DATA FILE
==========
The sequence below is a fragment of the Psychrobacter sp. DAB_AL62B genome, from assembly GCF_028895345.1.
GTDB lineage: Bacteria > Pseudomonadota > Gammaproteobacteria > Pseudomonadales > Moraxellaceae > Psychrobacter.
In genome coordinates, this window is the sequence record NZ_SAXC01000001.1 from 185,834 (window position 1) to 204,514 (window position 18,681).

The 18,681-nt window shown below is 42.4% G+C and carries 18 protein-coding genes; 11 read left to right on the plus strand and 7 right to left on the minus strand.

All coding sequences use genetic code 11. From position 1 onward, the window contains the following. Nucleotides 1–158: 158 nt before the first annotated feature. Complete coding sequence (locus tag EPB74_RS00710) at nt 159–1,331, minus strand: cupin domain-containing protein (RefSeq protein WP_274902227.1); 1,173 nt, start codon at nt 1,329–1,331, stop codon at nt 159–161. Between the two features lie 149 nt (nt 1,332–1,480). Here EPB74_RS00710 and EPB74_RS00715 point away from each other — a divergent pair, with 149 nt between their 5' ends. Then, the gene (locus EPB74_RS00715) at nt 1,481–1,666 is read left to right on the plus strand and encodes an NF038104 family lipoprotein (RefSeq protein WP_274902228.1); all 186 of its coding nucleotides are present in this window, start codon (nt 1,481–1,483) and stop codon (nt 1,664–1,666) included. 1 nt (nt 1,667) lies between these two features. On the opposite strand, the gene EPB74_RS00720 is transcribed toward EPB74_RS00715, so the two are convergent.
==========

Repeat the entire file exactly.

The sequence below is a fragment of the Psychrobacter sp. DAB_AL62B genome, from assembly GCF_028895345.1.
GTDB lineage: Bacteria > Pseudomonadota > Gammaproteobacteria > Pseudomonadales > Moraxellaceae > Psychrobacter.
In genome coordinates, this window is the sequence record NZ_SAXC01000001.1 from 185,834 (window position 1) to 204,514 (window position 18,681).

The 18,681-nt window shown below is 42.4% G+C and carries 18 protein-coding genes; 11 read left to right on the plus strand and 7 right to left on the minus strand.

All coding sequences use genetic code 11. From position 1 onward, the window contains the following. Nucleotides 1–158: 158 nt before the first annotated feature. Complete coding sequence (locus tag EPB74_RS00710) at nt 159–1,331, minus strand: cupin domain-containing protein (RefSeq protein WP_274902227.1); 1,173 nt, start codon at nt 1,329–1,331, stop codon at nt 159–161. Between the two features lie 149 nt (nt 1,332–1,480). Here EPB74_RS00710 and EPB74_RS00715 point away from each other — a divergent pair, with 149 nt between their 5' ends. Then, the gene (locus EPB74_RS00715) at nt 1,481–1,666 is read left to right on the plus strand and encodes an NF038104 family lipoprotein (RefSeq protein WP_274902228.1); all 186 of its coding nucleotides are present in this window, start codon (nt 1,481–1,483) and stop codon (nt 1,664–1,666) included. 1 nt (nt 1,667) lies between these two features. On the opposite strand, the gene EPB74_RS00720 is transcribed toward EPB74_RS00715, so the two are convergent.